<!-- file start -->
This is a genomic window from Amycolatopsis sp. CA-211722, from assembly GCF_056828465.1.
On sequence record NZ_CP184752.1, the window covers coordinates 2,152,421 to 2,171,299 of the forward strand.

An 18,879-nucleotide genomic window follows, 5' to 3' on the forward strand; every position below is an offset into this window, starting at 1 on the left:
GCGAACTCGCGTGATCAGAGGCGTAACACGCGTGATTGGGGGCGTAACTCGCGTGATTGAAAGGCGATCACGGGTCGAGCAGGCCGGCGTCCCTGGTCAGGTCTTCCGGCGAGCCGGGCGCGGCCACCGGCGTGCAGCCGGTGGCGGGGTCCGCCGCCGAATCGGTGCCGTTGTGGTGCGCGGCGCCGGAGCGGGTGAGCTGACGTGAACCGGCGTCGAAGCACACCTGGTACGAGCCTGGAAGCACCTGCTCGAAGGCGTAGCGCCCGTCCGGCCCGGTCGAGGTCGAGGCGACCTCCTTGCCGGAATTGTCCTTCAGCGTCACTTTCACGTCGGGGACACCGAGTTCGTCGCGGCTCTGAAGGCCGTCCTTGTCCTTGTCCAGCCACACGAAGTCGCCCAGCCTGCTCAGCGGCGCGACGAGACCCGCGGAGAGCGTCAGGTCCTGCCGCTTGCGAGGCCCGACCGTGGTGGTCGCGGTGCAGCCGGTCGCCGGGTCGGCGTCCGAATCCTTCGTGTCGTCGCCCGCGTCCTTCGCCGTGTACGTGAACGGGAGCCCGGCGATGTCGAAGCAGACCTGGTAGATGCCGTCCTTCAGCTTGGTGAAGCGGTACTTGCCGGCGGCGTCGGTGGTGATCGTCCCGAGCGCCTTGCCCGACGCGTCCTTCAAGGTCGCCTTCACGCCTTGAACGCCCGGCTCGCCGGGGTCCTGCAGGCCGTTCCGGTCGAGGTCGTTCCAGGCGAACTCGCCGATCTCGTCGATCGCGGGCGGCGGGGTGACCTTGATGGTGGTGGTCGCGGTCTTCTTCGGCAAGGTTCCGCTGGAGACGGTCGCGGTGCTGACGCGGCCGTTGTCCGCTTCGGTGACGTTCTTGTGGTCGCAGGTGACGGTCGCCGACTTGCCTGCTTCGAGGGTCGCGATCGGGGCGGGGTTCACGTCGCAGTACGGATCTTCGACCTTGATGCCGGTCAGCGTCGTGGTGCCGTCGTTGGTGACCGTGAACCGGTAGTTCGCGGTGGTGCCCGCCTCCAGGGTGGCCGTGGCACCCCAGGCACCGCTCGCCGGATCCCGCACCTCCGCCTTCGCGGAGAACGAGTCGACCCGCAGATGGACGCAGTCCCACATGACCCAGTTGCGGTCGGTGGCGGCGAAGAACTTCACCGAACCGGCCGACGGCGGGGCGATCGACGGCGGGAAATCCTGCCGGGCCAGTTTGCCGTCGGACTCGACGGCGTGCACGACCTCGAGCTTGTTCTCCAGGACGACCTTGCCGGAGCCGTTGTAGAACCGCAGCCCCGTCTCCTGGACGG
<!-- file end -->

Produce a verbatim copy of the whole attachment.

This is a genomic window from Amycolatopsis sp. CA-211722, from assembly GCF_056828465.1.
On sequence record NZ_CP184752.1, the window covers coordinates 2,152,421 to 2,171,299 of the forward strand.

An 18,879-nucleotide genomic window follows, 5' to 3' on the forward strand; every position below is an offset into this window, starting at 1 on the left:
GCGAACTCGCGTGATCAGAGGCGTAACACGCGTGATTGGGGGCGTAACTCGCGTGATTGAAAGGCGATCACGGGTCGAGCAGGCCGGCGTCCCTGGTCAGGTCTTCCGGCGAGCCGGGCGCGGCCACCGGCGTGCAGCCGGTGGCGGGGTCCGCCGCCGAATCGGTGCCGTTGTGGTGCGCGGCGCCGGAGCGGGTGAGCTGACGTGAACCGGCGTCGAAGCACACCTGGTACGAGCCTGGAAGCACCTGCTCGAAGGCGTAGCGCCCGTCCGGCCCGGTCGAGGTCGAGGCGACCTCCTTGCCGGAATTGTCCTTCAGCGTCACTTTCACGTCGGGGACACCGAGTTCGTCGCGGCTCTGAAGGCCGTCCTTGTCCTTGTCCAGCCACACGAAGTCGCCCAGCCTGCTCAGCGGCGCGACGAGACCCGCGGAGAGCGTCAGGTCCTGCCGCTTGCGAGGCCCGACCGTGGTGGTCGCGGTGCAGCCGGTCGCCGGGTCGGCGTCCGAATCCTTCGTGTCGTCGCCCGCGTCCTTCGCCGTGTACGTGAACGGGAGCCCGGCGATGTCGAAGCAGACCTGGTAGATGCCGTCCTTCAGCTTGGTGAAGCGGTACTTGCCGGCGGCGTCGGTGGTGATCGTCCCGAGCGCCTTGCCCGACGCGTCCTTCAAGGTCGCCTTCACGCCTTGAACGCCCGGCTCGCCGGGGTCCTGCAGGCCGTTCCGGTCGAGGTCGTTCCAGGCGAACTCGCCGATCTCGTCGATCGCGGGCGGCGGGGTGACCTTGATGGTGGTGGTCGCGGTCTTCTTCGGCAAGGTTCCGCTGGAGACGGTCGCGGTGCTGACGCGGCCGTTGTCCGCTTCGGTGACGTTCTTGTGGTCGCAGGTGACGGTCGCCGACTTGCCTGCTTCGAGGGTCGCGATCGGGGCGGGGTTCACGTCGCAGTACGGATCTTCGACCTTGATGCCGGTCAGCGTCGTGGTGCCGTCGTTGGTGACCGTGAACCGGTAGTTCGCGGTGGTGCCCGCCTCCAGGGTGGCCGTGGCACCCCAGGCACCGCTCGCCGGATCCCGCACCTCCGCCTTCGCGGAGAACGAGTCGACCCGCAGATGGACGCAGTCCCACATGACCCAGTTGCGGTCGGTGGCGGCGAAGAACTTCACCGAACCGGCCGACGGCGGGGCGATCGACGGCGGGAAATCCTGCCGGGCCAGTTTGCCGTCGGACTCGACGGCGTGCACGACCTCGAGCTTGTTCTCCAGGACGACCTTGCCGGAGCCGTTGTAGAACCGCAGCCCCGTCTCCTGGACGG